Guarding the 2020 Census
In the wake of Russian interference in the 2016 election, U.S. officials are working to protect the 2020 Census against hacking and disinformation campaigns as it plans to count approximately 330 million people. For the first time, the census will be conducted largely online.

The Washington Post’s Tara Bahrampour has been covering the 2020 Census and is examining how going digital could affect the count.

More on this topic:

How Trump appointees stopped a safety recall on crash-prone strollers
After years of spontaneous failure and hundreds of consumer-submitted complaints, the Consumer Product Safety Commission decided that the popular BOB jogging stroller made by Britax needed to be recalled.

After Britax refused to voluntarily recall its strollers, the CPSC sued. Britax kept fighting — until a leadership change brought Republican-dominated oversight the agency. Shortly after, the case ended.

Documents obtained by The Post’s Todd C. Frankel suggest that Britax had a hand in making its regulatory case go away.
More on this topic:

A clash between law and tradition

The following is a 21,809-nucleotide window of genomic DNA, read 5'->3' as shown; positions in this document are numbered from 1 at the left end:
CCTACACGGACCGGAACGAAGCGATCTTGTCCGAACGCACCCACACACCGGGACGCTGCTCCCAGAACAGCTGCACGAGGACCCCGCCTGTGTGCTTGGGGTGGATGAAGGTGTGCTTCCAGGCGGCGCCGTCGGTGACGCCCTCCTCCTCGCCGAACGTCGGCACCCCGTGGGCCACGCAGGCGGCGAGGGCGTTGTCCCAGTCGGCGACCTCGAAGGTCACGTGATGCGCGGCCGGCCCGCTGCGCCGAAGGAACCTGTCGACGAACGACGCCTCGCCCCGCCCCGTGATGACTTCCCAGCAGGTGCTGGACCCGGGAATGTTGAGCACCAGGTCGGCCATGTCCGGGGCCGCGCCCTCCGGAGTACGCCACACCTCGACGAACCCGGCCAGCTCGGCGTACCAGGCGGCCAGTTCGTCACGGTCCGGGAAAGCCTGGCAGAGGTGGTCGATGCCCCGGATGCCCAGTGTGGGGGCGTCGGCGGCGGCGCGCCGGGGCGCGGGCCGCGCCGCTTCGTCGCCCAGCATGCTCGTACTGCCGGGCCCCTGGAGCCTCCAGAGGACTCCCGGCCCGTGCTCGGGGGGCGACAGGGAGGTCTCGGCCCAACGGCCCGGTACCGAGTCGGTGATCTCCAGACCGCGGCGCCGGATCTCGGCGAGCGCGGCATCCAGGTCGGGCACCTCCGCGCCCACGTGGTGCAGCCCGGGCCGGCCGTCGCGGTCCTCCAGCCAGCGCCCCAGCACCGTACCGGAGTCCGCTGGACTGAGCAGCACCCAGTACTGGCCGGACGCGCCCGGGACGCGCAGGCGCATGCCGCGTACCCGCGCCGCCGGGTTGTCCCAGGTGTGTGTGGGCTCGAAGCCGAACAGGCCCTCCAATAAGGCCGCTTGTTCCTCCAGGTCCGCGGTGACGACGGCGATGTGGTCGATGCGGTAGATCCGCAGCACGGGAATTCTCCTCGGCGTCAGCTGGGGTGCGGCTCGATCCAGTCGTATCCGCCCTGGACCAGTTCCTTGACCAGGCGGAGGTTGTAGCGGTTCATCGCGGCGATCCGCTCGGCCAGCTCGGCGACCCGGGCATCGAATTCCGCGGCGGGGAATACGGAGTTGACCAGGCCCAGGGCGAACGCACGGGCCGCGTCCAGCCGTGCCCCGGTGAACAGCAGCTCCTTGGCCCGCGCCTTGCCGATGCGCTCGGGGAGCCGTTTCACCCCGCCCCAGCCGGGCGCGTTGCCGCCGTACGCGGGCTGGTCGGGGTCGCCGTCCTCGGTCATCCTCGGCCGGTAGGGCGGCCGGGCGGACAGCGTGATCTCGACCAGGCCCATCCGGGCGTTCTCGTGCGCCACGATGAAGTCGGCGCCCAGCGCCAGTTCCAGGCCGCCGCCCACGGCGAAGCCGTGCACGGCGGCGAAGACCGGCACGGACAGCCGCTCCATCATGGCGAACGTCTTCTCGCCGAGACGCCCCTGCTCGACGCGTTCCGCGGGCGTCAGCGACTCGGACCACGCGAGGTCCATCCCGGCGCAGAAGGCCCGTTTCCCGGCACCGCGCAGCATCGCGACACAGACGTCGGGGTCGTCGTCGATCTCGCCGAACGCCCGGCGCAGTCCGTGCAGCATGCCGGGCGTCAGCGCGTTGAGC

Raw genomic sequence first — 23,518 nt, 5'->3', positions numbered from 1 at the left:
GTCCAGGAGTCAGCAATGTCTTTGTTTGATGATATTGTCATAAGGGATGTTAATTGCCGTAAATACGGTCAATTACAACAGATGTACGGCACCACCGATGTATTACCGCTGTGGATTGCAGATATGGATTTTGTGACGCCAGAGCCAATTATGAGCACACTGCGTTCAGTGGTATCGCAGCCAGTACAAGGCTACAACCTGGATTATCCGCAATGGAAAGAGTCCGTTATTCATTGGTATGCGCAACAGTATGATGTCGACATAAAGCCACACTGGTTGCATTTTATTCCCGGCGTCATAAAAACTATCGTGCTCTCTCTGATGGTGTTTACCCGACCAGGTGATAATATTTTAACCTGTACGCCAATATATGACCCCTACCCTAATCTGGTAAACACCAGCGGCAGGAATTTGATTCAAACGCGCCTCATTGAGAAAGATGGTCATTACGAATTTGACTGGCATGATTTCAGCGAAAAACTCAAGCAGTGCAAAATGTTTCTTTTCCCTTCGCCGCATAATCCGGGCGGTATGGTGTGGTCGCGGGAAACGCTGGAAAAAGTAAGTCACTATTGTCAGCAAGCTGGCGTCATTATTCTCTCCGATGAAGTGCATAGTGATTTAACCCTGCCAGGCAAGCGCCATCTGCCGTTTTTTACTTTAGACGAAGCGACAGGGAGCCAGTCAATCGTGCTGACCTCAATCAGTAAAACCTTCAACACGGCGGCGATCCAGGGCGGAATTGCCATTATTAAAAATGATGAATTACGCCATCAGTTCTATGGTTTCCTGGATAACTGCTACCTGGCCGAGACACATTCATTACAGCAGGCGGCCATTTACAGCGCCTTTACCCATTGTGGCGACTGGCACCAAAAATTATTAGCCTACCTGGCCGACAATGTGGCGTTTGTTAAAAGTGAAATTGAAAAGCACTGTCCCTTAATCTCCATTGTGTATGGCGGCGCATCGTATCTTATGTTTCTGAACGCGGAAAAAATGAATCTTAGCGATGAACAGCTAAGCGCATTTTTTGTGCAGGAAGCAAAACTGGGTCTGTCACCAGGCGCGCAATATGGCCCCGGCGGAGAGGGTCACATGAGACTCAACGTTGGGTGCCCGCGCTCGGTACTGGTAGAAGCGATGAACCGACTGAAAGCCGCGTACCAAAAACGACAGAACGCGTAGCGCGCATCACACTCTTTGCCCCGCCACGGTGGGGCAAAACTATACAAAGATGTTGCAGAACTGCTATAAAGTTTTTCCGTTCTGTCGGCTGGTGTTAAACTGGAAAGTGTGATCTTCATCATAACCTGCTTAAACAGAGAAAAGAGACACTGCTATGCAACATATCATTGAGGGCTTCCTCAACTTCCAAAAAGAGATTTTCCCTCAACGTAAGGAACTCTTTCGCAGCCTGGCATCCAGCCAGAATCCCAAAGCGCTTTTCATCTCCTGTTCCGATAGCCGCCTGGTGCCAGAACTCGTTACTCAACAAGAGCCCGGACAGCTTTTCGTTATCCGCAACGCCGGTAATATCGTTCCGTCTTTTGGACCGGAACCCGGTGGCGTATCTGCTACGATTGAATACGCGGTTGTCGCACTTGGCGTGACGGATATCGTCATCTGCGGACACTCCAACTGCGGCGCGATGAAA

Southern India's annual cockfights are noisy, gory, big-money affairs. They're also completely illegal.

More on this topic:
Add to a podcast app
Guarding the 2020 Census
In the wake of Russian interference in the 2016 election, U.S. officials are working to protect the 2020 Census against hacking and disinformation campaigns as it plans to count approximately 330 million people. For the first time, the census will be conducted largely online.

The Washington Post’s Tara Bahrampour has been covering the 2020 Census and is examining how going digital could affect the count.

More on this topic:

How Trump appointees stopped a safety recall on crash-prone strollers
After years of spontaneous failure and hundreds of consumer-submitted complaints, the Consumer Product Safety Commission decided that the popular BOB jogging stroller made by Britax needed to be recalled.

After Britax refused to voluntarily recall its strollers, the CPSC sued. Britax kept fighting — until a leadership change brought Republican-dominated oversight the agency. Shortly after, the case ended.

Documents obtained by The Post’s Todd C. Frankel suggest that Britax had a hand in making its regulatory case go away.
More on this topic:

A clash between law and tradition
Southern India's annual cockfights are noisy, gory, big-money affairs. They're also completely illegal.

More on this topic:
Previous Episode
Robert Barnes on the Supreme Court’s differing decisions on religious rights. Patricia Sullivan on how Amazon’s new headquarters in Virginia could threaten a nearby Latino neighborhood. Plus, Canada persuades foreign tech talent to move from the U.S.
Tuesday, April 2, 2019
Next Episode
Rosalind S. Helderman on the people upset about what was left out of the Mueller report summary. David Ignatius on Jamal Khashoggi’s killing six months later. Plus, Jonathan Capehart on voices from the civil rights movement.
Thursday, April 4, 2019